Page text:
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The controversial TV host imitated a Chinese advertisement on Good Morning Britain back in January, as he spoke about the Queen's grandson Peter Phillips starring in a milk commercial.
"At the next royal event, can you imagine Christmas at Sandringham is like - 'I'm sorry your majesty, but I only drink yang yank yong ying ming milk," he said.
As Susanna Reid reprimanded him, he went on: "I don't know the Chinese for 'I only drink...' What's it called? Ching chang cho jo."
Naturally, Susanna put her head in her hands as her co-host host did the impression, and immediately snapped: "You can't say that... taking the mickey out of foreign languages is rather 1970s."
However, Piers retorted: "I can't repeat what they're saying in the ad. I cant speak Chinese! I'm trying to mimic the wording of that advertisement."
Speaking about the incident, Ofcom this week revealed that it had received more than 1,600 complaints from viewers at home.
Accepting Susanna had done her bit to interject, the TV watchdog went on to confirm that they would not be taking things any further.
"It was legitimate for Piers Morgan to question Peter Phillips' decision to appear in an advertisement for Chinese state milk and to use satire and ridicule in doing so," they explained.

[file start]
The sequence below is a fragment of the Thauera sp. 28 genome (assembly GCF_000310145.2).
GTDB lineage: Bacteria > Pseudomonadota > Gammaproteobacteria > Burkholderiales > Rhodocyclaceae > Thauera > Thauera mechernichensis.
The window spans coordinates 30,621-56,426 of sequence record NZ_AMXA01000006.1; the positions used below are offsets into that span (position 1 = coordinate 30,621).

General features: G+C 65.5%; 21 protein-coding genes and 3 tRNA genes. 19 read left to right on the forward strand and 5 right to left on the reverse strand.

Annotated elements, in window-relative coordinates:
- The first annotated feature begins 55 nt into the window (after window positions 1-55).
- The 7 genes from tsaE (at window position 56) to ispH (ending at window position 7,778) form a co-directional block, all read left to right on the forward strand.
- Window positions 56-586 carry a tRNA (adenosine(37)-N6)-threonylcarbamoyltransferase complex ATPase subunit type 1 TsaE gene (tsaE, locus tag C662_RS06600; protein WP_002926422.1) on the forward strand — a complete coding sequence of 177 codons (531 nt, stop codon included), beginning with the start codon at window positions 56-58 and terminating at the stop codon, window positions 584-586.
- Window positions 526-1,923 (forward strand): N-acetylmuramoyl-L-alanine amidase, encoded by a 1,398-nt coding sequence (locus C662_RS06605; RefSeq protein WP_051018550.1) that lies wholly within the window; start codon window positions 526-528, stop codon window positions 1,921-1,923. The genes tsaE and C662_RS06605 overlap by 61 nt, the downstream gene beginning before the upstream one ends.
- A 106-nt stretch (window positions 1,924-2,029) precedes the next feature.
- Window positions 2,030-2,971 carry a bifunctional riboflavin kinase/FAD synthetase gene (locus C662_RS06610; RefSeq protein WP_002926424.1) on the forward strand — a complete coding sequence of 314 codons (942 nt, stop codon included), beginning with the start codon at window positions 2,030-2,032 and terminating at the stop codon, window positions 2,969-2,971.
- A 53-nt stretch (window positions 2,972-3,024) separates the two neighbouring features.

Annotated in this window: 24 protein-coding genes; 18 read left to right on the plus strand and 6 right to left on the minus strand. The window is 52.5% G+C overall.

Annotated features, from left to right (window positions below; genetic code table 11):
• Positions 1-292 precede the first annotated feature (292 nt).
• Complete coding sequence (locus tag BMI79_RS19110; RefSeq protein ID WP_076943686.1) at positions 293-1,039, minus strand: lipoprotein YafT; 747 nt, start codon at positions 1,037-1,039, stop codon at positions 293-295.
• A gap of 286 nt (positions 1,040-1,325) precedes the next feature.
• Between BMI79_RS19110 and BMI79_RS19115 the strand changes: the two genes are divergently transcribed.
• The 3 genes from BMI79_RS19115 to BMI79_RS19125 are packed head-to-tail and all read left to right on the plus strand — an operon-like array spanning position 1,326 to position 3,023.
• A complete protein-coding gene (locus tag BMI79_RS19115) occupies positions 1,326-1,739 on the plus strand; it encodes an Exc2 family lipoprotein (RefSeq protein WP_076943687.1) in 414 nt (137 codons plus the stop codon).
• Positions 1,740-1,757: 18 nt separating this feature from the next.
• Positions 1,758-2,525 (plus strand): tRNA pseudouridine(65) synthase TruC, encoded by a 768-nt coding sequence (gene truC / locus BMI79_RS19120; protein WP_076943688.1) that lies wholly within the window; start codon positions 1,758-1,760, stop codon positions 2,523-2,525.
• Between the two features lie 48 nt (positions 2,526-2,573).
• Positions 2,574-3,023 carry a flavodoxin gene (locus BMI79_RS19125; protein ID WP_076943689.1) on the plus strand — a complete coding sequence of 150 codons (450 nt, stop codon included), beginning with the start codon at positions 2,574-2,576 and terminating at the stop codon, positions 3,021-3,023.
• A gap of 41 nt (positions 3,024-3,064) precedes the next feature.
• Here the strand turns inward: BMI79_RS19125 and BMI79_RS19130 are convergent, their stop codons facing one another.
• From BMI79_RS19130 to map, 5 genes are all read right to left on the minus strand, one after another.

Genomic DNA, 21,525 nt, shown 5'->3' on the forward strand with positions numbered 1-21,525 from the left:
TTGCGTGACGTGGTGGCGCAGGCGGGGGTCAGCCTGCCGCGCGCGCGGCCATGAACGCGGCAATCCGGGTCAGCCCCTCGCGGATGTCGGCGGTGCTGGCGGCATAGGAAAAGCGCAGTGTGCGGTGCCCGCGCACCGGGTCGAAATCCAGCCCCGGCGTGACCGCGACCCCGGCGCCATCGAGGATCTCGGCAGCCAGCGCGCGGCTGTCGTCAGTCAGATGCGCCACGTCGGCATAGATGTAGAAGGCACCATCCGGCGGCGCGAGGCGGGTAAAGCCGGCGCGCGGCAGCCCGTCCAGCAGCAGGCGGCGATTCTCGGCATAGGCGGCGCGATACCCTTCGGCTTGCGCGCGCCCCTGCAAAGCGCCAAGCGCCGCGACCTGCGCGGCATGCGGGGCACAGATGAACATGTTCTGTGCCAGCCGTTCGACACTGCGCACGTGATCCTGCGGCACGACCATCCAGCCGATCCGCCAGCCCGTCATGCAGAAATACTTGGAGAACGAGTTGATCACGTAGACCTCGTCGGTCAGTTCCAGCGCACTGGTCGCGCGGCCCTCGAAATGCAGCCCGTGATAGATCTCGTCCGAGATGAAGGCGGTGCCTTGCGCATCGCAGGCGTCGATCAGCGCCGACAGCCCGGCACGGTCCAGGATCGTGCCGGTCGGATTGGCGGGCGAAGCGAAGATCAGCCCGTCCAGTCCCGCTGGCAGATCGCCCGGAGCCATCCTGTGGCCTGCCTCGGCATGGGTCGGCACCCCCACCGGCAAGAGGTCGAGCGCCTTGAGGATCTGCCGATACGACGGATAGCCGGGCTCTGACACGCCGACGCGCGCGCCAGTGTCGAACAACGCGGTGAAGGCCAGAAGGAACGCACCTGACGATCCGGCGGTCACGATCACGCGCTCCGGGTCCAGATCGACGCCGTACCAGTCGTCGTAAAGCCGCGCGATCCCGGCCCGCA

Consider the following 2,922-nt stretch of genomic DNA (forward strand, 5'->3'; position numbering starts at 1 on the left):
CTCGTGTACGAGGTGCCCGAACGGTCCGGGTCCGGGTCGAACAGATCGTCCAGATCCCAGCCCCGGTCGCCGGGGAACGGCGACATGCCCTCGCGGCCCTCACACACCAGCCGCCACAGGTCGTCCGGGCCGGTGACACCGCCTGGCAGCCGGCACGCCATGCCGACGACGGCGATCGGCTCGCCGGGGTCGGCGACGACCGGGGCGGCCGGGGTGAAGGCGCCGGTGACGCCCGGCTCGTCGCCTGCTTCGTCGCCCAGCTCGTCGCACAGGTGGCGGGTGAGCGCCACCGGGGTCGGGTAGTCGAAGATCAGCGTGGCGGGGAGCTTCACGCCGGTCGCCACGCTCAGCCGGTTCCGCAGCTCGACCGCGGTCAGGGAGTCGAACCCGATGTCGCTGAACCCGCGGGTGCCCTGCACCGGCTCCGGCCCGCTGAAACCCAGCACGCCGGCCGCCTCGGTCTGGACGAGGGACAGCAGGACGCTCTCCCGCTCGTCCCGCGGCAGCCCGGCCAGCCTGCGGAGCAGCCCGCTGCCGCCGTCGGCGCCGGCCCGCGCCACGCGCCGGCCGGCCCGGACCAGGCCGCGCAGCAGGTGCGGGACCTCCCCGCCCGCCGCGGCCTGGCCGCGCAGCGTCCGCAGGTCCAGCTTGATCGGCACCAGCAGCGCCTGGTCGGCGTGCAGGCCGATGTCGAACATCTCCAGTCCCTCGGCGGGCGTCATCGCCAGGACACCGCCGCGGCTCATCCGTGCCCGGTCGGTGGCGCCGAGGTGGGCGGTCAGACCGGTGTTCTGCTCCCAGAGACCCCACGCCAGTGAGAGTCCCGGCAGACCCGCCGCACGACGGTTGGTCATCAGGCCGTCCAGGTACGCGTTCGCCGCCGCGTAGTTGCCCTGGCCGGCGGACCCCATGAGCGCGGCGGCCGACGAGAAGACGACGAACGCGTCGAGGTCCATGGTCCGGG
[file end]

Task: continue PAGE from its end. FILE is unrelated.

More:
"However, part of Piers Morgan's mockery included three attempts to mimic the Chinese language, including using the phrase 'ching chang'. As ITV has itself acknowledged, this phrase is recognised as a racist trope aimed specifically at people of Chinese heritage.
"Our recently published research indicates that audiences have a particular concern about content which is discriminatory. In our view, the use of the phrase and variations of it had the potential to be particularly offensive to viewers."
The comments caused outrage and fury at the time, with many even calling for Piers to be sacked.
"#GMB @piersmorgan breaking too many rules, things are different in 2020, you are a dinosaur who needs to learn some new rules @itv @GMB," a third chipped in.
While they remained quiet at the time, two months after the incident, ITV apologised in a statement. It read: "GMB is known for its lively and robust discussion of the news agenda and recently covered Peter Phillips' appearance in a Chinese milk advertisement.
"The discussion was focused on whether it was appropriate for members of the Royal family to endorse products abroad in this manner, and was live and unscripted. Piers Morgan's comments, and his mimicking of the Chinese language in the advertisement, was a spontaneous reaction to the advertisement."
"These comments were intended to mock a member of the Royal Family and were not intended to mock or denigrate Chinese people, their language or accent.
"ITV regrets any offence Piers' comments may unintentionally have caused."
Acknowledging this, Ofcom added: "Having carefully considered the context within which the comments were broadcast and the action taken by ITV, including discussing these complaints with Piers Morgan and making a public apology, Ofcom concluded overall that this programme did not warrant further investigation under rule 2.3 of the Code."
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